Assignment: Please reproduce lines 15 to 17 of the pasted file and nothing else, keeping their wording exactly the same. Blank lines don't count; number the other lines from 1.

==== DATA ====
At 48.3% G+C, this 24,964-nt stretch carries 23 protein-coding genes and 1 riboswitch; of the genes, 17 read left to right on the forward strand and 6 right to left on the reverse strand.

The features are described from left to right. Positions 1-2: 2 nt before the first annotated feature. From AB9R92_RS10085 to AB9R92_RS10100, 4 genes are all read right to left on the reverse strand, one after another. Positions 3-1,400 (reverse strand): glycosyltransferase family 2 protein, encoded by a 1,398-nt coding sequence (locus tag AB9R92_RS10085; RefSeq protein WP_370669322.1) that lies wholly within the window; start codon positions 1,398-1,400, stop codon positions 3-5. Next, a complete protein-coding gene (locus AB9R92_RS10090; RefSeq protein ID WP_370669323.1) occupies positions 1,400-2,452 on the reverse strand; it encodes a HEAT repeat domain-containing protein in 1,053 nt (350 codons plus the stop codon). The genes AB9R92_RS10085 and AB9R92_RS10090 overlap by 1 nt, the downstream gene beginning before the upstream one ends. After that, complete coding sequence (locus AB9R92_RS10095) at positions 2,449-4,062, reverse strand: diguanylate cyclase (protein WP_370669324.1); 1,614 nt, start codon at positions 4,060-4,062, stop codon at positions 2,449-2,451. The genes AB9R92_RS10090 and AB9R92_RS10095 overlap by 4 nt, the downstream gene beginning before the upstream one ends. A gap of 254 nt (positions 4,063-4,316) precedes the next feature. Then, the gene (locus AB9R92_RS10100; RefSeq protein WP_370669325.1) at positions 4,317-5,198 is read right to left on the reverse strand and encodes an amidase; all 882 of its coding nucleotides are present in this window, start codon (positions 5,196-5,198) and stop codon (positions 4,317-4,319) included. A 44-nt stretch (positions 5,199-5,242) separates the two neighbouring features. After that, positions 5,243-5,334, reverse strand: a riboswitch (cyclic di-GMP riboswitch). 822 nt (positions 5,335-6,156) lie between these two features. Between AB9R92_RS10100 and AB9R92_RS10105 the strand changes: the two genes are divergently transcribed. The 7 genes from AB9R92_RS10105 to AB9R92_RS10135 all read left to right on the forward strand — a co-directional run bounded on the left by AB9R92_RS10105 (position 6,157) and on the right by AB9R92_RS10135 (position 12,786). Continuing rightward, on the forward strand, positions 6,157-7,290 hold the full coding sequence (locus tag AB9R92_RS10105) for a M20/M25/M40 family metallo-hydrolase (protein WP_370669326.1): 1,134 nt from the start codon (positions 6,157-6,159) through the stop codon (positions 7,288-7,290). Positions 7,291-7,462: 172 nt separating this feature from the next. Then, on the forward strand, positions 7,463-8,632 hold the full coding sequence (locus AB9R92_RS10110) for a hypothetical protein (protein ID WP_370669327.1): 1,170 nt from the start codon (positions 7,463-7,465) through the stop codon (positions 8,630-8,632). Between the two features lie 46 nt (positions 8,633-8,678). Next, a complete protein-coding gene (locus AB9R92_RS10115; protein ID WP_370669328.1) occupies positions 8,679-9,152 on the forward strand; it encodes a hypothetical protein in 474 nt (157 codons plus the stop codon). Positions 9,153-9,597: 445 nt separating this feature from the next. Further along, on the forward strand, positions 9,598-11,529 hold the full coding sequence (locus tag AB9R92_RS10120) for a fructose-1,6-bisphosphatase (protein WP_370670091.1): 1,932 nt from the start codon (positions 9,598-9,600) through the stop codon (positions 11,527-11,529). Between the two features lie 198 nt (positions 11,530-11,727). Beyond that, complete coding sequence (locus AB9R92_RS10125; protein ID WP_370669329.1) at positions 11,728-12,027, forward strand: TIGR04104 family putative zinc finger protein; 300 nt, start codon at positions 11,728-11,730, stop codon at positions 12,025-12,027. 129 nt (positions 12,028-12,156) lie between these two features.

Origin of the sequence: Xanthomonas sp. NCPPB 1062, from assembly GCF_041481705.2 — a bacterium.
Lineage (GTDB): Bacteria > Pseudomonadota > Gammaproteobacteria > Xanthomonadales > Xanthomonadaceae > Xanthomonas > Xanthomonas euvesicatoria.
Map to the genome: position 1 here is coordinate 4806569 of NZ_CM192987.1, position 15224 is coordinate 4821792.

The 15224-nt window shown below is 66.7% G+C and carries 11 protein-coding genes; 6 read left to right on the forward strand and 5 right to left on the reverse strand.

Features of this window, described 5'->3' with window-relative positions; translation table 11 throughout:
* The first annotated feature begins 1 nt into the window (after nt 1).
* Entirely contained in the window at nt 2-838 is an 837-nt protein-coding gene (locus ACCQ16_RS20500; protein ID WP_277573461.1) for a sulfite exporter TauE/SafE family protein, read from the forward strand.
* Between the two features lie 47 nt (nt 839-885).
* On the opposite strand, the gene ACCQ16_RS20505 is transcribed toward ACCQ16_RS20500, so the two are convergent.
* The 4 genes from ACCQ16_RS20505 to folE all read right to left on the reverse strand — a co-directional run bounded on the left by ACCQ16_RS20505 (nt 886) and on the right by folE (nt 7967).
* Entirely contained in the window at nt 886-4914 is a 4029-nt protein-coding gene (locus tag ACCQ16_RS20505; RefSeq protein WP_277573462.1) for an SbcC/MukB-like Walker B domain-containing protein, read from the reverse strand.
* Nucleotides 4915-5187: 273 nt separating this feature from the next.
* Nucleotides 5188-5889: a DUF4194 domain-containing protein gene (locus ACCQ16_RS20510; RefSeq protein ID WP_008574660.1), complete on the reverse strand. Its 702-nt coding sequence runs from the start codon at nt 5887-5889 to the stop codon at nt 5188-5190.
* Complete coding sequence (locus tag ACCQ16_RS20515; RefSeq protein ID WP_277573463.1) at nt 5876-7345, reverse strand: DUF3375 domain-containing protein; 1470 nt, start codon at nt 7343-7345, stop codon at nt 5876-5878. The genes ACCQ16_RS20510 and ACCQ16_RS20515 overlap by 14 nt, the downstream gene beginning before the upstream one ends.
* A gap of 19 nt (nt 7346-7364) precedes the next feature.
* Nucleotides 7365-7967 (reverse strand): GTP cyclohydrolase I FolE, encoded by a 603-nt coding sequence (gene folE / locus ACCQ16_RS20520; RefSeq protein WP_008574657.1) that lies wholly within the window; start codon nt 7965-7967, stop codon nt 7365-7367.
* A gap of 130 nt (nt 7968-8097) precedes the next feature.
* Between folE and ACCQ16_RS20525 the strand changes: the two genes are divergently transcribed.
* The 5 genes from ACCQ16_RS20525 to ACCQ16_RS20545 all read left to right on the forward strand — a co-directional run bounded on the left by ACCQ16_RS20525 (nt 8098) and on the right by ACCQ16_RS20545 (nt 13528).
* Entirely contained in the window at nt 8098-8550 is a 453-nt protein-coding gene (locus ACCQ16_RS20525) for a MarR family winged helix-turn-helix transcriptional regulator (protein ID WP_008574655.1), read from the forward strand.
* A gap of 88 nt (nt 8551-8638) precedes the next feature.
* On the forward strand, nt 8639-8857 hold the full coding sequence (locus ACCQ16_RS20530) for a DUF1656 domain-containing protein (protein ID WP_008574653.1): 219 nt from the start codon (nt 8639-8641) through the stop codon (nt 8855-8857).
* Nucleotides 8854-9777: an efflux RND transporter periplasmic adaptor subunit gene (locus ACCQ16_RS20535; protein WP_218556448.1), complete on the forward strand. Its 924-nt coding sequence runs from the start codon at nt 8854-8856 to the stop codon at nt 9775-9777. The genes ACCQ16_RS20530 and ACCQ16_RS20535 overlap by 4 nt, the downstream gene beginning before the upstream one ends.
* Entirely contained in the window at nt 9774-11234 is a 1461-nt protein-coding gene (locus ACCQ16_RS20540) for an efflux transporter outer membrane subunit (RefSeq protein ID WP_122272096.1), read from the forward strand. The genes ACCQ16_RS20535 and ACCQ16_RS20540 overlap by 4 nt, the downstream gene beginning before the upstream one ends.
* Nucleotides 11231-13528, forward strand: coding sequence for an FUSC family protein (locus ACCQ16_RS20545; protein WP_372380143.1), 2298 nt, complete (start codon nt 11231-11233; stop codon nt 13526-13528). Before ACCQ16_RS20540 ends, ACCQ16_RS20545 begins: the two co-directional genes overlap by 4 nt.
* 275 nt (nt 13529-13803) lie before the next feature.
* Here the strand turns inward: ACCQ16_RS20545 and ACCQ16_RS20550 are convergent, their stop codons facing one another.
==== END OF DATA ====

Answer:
* Nucleotides 5188-5889: a DUF4194 domain-containing protein gene (locus ACCQ16_RS20510; RefSeq protein ID WP_008574660.1), complete on the reverse strand. Its 702-nt coding sequence runs from the start codon at nt 5887-5889 to the stop codon at nt 5188-5190.
* Complete coding sequence (locus tag ACCQ16_RS20515; RefSeq protein ID WP_277573463.1) at nt 5876-7345, reverse strand: DUF3375 domain-containing protein; 1470 nt, start codon at nt 7343-7345, stop codon at nt 5876-5878. The genes ACCQ16_RS20510 and ACCQ16_RS20515 overlap by 14 nt, the downstream gene beginning before the upstream one ends.
* A gap of 19 nt (nt 7346-7364) precedes the next feature.